Sunday, December 24, 2006


When I was in my early teens my father wrote a letter to the editor of the local weekly newspaper criticizing a report about a local businessman who had been charged in another state with passing a bad check. My father complained that the major newspapers were unlikely to run the story and that it was unfair to give credence to the charges and injure the reputation of the resident until he had been found guilty. The newspaper responded, as one would suspect, about the freedom of the press and the right of the public to know. The charges were eventually dismissed as a case of mistaken identity (and coincidentally, my father became the editor of that same newspaper several years later.)

No one can dispute the right of the newspaper to run that story under the First Amendment. But I had the privilege of being a friend to the late, great Fred Friendly, (former president of CBS News and creator with Edward R. Murrow of See It Now), and he often said:"There is a difference between what you have a right to say and the right thing to say." Which brings me to the now infamous Duke Case. The district attorney in that case may be guilty of other improprieties (N.Y. Times 11/24/06), but I would like to focus on his public pronouncements regarding the case.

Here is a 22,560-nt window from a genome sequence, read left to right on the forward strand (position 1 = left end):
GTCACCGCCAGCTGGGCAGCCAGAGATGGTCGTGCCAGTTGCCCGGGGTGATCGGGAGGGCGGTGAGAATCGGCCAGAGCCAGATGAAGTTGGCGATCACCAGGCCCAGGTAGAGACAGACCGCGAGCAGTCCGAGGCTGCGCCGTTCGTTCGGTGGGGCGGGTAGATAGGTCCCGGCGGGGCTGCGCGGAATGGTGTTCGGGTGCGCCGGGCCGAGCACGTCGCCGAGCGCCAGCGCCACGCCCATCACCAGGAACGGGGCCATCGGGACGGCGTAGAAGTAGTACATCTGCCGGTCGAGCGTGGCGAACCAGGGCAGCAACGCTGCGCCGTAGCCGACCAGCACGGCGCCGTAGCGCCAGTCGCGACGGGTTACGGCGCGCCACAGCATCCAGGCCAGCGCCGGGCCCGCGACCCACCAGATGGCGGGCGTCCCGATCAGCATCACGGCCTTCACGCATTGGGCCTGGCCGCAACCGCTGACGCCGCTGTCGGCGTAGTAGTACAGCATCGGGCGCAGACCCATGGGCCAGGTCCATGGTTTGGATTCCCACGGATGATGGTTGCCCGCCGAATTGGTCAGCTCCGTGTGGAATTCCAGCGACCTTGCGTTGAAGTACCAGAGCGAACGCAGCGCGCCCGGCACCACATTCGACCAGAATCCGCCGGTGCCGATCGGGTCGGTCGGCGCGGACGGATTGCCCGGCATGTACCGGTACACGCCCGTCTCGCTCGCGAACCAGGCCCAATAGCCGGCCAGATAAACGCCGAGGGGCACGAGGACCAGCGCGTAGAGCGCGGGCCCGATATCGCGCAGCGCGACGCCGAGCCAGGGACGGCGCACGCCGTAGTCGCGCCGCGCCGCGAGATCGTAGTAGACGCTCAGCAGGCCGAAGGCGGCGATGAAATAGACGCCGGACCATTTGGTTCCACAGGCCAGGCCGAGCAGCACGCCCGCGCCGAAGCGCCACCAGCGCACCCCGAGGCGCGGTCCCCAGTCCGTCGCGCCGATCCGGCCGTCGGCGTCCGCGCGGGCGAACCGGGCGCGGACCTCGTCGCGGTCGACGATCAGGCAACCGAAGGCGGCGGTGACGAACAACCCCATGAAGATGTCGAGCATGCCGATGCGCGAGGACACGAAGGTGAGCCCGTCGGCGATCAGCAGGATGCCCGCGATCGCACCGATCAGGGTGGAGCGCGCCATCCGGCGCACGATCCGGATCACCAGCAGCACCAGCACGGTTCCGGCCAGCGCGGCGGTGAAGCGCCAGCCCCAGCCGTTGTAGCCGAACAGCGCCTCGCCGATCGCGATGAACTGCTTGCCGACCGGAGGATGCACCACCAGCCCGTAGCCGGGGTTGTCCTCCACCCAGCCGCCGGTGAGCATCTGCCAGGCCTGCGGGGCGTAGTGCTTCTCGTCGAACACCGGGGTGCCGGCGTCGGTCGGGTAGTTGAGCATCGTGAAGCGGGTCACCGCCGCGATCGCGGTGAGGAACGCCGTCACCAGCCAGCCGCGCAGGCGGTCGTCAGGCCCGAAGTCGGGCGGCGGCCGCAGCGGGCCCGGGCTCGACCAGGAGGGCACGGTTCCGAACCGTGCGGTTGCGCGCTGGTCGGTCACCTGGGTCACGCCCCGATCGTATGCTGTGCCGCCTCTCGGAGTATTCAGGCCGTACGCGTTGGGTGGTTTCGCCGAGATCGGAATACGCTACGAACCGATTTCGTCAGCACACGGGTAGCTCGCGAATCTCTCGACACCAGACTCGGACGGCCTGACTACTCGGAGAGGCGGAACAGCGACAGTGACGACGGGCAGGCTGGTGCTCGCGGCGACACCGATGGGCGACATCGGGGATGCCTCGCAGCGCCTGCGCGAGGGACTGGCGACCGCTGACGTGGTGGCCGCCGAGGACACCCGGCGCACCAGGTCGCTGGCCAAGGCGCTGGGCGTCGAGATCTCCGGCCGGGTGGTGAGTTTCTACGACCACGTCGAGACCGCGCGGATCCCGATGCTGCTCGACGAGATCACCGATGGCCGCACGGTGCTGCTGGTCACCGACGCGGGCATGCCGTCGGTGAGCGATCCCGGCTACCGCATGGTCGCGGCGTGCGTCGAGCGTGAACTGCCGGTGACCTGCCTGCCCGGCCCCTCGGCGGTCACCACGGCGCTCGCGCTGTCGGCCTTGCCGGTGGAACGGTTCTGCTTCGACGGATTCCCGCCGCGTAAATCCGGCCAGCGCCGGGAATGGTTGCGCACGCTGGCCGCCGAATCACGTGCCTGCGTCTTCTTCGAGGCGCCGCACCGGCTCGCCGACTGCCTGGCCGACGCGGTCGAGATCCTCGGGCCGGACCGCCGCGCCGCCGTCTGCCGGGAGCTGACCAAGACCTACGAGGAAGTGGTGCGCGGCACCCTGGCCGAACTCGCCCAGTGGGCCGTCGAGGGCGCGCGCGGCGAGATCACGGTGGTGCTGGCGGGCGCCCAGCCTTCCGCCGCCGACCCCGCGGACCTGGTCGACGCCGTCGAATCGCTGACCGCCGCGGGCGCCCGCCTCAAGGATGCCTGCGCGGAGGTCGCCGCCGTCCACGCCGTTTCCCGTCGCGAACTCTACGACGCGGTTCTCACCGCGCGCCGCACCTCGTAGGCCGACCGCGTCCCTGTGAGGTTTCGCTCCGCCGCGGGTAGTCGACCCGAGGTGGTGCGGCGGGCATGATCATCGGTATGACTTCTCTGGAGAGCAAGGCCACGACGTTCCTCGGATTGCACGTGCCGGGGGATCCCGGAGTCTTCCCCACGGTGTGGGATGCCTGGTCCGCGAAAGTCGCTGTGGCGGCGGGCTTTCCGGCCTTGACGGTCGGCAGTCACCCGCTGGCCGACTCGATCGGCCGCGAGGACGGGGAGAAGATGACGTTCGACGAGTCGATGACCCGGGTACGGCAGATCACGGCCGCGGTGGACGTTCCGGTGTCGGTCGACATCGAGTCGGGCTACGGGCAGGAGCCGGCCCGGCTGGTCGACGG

In this day and age, it is unlikely, even if the mainstream media chose to institute some self-restraints in publishing criminal charges, that they would not find their way to the public through the Internet. Not so, however, for prosecutors who choose to hold press conferences about indictments. Those who do so forever stigmatize the named defendants, even if the charges are eventually dropped or the defendants are acquitted. Some restraints are imposed upon prosecutors, but they are concerned more with protecting the defendant's right to a fair trial rather than his reputation.

There may be some circumstances in which the publication of charges are in the public interest, such as the apprehension of a serial murderer or rapist who has created fear in a given community. But most announcements by a prosecutor do not serve that function. The defendants in the Duke case may or may not be guilty of some criminal activity. The charges against them may have been made public even absent the pronouncements of the district attorney, but his actions most assuredly guaranteed it.

If these young men are guilty, then the damage to their reputations will have been well-deserved, but if they are not, they will never escape the stigma that has been imposed upon them. That may be the unfortunate and inevitable outcome of our judicial system, but prosecutors would serve the system better by exercising greater restraint in announcing charges and identifying those charged. The time to punish defendants is after they have been convicted not when and merely because they have been charged.